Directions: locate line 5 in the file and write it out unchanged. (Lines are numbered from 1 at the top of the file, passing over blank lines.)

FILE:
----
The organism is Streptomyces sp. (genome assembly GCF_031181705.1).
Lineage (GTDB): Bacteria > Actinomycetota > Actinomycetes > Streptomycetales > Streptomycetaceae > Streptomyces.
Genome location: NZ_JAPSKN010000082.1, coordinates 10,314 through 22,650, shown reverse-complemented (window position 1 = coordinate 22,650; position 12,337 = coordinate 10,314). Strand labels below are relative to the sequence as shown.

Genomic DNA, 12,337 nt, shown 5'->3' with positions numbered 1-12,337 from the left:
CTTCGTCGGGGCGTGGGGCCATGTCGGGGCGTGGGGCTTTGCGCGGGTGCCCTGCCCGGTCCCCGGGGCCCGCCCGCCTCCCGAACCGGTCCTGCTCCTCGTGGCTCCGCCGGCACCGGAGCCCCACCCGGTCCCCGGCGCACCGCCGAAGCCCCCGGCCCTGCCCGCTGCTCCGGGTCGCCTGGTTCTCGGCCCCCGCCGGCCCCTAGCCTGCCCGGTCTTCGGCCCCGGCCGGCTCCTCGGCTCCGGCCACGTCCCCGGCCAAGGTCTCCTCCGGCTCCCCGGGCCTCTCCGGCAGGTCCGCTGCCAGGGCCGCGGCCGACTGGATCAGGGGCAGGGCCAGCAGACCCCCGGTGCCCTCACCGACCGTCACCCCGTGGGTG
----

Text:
CTTCGTCGGGGCGTGGGGCCATGTCGGGGCGTGGGGCTTTGCGCGGGTGCCCTGCCCGGTCCCCGGGGCCCGCCCGCCTCCCGAACCGGTCCTGCTCCTCGTGGCTCCGCCGGCACCGGAGCCCCACCCGGTCCCCGGCGCACCGCCGAAGCCCCCGGCCCTGCCCGCTGCTCCGGGTCGCCTGGTTCTCGGCCCCCGCCGGCCCCTAGCCTGCCCGGTCTTCGGCCCCGGCCGGCTCCTCGGCTCCGGCCACGTCCCCGGCCAAGGTCTCCTCCGGCTCCCCGGGCCTCTCCGGCAGGTCCGCTGCCAGGGCCGCGGCCGACTGGATCAGGGGCAGGGCCAGCAGACCCCCGGTGCCCTCACCGACCGTCACCCCGTGGGTG